I dropped the bed about an inch and a half between shots. The two hits should have nearly co-witnessed but the beam drifts as it moves down. Also, the close hit beam should have been perfectly circular. Initially I thought maybe the beam was hitting the inside of the lens tube. But this shot makes it clear that it is not hitting near the center of the mirror at all:
That circle is me rubbing my greasy thumb on the paper and outlining where the hole that goes into the lenses is. Documentation I’m seeing online indicates that we need to hit within 2mm of the center of that circle everywhere on the bed. As it is, we are just clipping the edge of the circle, losing some of our beam, and getting the strongest part of the beam to hit the edge of the lens, which is likely curving it off center.
About 8 minutes 20 seconds into this video is a pretty good description of how to systematically remove the error from your laser alignment.
Also, I’ve created a very simple form for logging laser cutter maintenance:
It just saves info to a spreadsheet in google drive for now. I’d like to capture how many hours before various things need doing so we can start to predict issues. I’ll eventually build it out into `a proper maintenance application with a database backend, but this will do for now. If you do work on the laser, or replace any bits, please use the form to make it easy to track. I’ll try to put it on the desktop on the laser-cutting machine.
I did some cutting yesterday afternoon. 3 things:
- it’s generally cutting more vertically than when I used it a few weeks ago, eg, my cuts didn’t have a slope to them.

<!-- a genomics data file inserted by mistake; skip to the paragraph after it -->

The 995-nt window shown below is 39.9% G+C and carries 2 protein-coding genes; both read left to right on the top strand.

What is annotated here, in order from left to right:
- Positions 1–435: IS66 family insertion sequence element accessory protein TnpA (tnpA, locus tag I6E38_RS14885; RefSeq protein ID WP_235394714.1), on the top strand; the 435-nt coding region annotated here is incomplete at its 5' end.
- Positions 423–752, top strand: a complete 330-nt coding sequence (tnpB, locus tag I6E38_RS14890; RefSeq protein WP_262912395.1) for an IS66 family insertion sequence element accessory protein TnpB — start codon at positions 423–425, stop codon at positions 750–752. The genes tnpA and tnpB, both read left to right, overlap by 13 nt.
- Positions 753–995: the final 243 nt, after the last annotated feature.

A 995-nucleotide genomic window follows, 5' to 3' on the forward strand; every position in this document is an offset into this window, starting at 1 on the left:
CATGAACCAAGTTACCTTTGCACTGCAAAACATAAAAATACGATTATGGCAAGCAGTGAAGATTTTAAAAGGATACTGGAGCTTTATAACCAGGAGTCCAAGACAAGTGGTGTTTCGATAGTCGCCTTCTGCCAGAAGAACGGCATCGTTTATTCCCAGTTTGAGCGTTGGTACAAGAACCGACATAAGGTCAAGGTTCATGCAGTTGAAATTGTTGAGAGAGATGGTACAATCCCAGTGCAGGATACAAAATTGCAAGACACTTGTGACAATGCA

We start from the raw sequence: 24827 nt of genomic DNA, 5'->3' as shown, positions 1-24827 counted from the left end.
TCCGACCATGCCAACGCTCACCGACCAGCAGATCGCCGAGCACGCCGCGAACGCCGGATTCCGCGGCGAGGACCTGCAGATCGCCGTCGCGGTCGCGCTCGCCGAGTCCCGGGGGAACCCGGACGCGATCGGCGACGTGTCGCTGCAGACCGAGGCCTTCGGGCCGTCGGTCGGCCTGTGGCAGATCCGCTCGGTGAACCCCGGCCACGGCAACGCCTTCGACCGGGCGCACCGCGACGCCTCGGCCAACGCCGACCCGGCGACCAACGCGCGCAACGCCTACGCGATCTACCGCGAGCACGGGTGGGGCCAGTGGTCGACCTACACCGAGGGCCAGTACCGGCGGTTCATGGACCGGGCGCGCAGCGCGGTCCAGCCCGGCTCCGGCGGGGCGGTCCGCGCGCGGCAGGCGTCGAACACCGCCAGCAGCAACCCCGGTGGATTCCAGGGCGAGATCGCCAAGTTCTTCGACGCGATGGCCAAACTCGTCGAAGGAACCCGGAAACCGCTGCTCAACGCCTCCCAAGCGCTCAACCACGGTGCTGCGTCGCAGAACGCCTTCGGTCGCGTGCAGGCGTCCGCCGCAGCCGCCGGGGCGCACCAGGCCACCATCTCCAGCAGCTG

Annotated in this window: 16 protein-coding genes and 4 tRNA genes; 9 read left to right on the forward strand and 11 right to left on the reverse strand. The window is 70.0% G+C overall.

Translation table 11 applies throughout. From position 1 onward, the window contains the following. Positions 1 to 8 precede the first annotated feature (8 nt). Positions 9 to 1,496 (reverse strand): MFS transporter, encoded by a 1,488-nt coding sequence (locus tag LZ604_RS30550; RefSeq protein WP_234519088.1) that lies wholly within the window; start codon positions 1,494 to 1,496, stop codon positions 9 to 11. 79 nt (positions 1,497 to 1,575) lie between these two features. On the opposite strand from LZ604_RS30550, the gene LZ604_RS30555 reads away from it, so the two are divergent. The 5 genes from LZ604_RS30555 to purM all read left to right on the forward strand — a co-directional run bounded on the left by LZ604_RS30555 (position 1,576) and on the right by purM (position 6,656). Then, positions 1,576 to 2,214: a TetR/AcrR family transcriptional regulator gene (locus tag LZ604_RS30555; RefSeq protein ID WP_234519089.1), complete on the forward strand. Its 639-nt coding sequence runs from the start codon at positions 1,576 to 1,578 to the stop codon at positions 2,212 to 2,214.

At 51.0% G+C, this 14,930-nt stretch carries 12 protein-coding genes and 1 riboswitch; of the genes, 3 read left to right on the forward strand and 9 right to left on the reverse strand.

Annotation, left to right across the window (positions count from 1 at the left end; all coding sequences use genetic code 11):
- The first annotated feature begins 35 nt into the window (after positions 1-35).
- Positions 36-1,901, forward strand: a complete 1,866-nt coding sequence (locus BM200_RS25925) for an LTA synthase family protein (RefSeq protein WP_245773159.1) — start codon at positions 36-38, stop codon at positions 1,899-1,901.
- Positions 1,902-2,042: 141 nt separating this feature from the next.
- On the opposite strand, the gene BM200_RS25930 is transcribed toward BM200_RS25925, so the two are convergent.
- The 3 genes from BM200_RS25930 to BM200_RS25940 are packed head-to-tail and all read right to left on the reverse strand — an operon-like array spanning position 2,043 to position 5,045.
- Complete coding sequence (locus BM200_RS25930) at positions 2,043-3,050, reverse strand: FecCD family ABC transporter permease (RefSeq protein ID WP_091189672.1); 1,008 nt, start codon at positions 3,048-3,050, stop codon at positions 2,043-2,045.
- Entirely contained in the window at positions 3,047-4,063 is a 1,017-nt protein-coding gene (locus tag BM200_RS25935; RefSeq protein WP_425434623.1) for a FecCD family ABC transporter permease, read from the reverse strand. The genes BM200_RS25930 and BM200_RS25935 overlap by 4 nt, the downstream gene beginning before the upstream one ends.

- before I started, the bed was not nearly high enough, and the bed was bowed upwards, eg “concave”. It seems the back of the bed was caught on the frame, so I lowered it down and pulled the bed forward, at which point it moved freely, and came up high enough to focus properly.
- it looks like the laser is out of alignment when cutting on the forward right corner (towards the control panel) like the laser is diffracted inside the tube and cutting two lines. I noticed this on a few pieces. I’ll see if I can find a sample to get a picture of.
I also noticed today, the laser doesn’t look like it’s coming out of the center of the tube at all
I am concerned the laser is hitting the inner housing of the lens enclosure and may be damaging the part!
One thing to note: when the honey comb is taken out and replaced for cutting on the rails, the honey comb has to be properly aligned on the rails or it can catch under the blue surround! That may even be the cause of the bad being out of alignment with the gantry/laser.